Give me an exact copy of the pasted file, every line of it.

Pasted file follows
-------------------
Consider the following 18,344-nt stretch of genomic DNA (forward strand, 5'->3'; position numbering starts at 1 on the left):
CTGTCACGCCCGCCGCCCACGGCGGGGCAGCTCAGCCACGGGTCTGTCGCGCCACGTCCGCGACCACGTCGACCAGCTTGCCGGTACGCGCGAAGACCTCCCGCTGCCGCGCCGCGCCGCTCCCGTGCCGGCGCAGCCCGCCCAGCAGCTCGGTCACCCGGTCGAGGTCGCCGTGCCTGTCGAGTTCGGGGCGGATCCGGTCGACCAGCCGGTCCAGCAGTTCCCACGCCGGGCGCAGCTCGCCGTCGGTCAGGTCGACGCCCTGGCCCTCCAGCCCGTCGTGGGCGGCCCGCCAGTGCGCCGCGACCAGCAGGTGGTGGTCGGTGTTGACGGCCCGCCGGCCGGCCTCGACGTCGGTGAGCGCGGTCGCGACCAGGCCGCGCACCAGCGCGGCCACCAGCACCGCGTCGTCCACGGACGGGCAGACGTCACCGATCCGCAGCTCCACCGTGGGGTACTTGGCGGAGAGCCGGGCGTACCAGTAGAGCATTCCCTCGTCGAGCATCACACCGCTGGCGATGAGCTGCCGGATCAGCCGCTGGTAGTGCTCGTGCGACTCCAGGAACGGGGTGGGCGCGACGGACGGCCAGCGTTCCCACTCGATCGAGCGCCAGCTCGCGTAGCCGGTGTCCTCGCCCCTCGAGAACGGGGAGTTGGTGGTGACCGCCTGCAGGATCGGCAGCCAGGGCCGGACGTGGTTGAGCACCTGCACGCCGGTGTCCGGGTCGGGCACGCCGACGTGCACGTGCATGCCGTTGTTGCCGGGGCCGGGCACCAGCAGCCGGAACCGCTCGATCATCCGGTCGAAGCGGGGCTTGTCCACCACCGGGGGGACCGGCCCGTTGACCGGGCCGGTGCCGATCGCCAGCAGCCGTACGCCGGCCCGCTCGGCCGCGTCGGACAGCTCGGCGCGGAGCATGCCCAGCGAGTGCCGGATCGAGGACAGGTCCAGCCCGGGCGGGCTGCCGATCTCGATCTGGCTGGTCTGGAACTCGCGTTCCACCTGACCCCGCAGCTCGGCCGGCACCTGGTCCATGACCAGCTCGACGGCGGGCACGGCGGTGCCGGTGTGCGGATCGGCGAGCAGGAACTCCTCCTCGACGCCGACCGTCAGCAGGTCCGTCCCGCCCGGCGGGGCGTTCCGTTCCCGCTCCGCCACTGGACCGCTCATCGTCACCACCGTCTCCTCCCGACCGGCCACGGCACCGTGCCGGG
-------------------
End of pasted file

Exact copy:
Consider the following 18,344-nt stretch of genomic DNA (forward strand, 5'->3'; position numbering starts at 1 on the left):
CTGTCACGCCCGCCGCCCACGGCGGGGCAGCTCAGCCACGGGTCTGTCGCGCCACGTCCGCGACCACGTCGACCAGCTTGCCGGTACGCGCGAAGACCTCCCGCTGCCGCGCCGCGCCGCTCCCGTGCCGGCGCAGCCCGCCCAGCAGCTCGGTCACCCGGTCGAGGTCGCCGTGCCTGTCGAGTTCGGGGCGGATCCGGTCGACCAGCCGGTCCAGCAGTTCCCACGCCGGGCGCAGCTCGCCGTCGGTCAGGTCGACGCCCTGGCCCTCCAGCCCGTCGTGGGCGGCCCGCCAGTGCGCCGCGACCAGCAGGTGGTGGTCGGTGTTGACGGCCCGCCGGCCGGCCTCGACGTCGGTGAGCGCGGTCGCGACCAGGCCGCGCACCAGCGCGGCCACCAGCACCGCGTCGTCCACGGACGGGCAGACGTCACCGATCCGCAGCTCCACCGTGGGGTACTTGGCGGAGAGCCGGGCGTACCAGTAGAGCATTCCCTCGTCGAGCATCACACCGCTGGCGATGAGCTGCCGGATCAGCCGCTGGTAGTGCTCGTGCGACTCCAGGAACGGGGTGGGCGCGACGGACGGCCAGCGTTCCCACTCGATCGAGCGCCAGCTCGCGTAGCCGGTGTCCTCGCCCCTCGAGAACGGGGAGTTGGTGGTGACCGCCTGCAGGATCGGCAGCCAGGGCCGGACGTGGTTGAGCACCTGCACGCCGGTGTCCGGGTCGGGCACGCCGACGTGCACGTGCATGCCGTTGTTGCCGGGGCCGGGCACCAGCAGCCGGAACCGCTCGATCATCCGGTCGAAGCGGGGCTTGTCCACCACCGGGGGGACCGGCCCGTTGACCGGGCCGGTGCCGATCGCCAGCAGCCGTACGCCGGCCCGCTCGGCCGCGTCGGACAGCTCGGCGCGGAGCATGCCCAGCGAGTGCCGGATCGAGGACAGGTCCAGCCCGGGCGGGCTGCCGATCTCGATCTGGCTGGTCTGGAACTCGCGTTCCACCTGACCCCGCAGCTCGGCCGGCACCTGGTCCATGACCAGCTCGACGGCGGGCACGGCGGTGCCGGTGTGCGGATCGGCGAGCAGGAACTCCTCCTCGACGCCGACCGTCAGCAGGTCCGTCCCGCCCGGCGGGGCGTTCCGTTCCCGCTCCGCCACTGGACCGCTCATCGTCACCACCGTCTCCTCCCGACCGGCCACGGCACCGTGCCGGG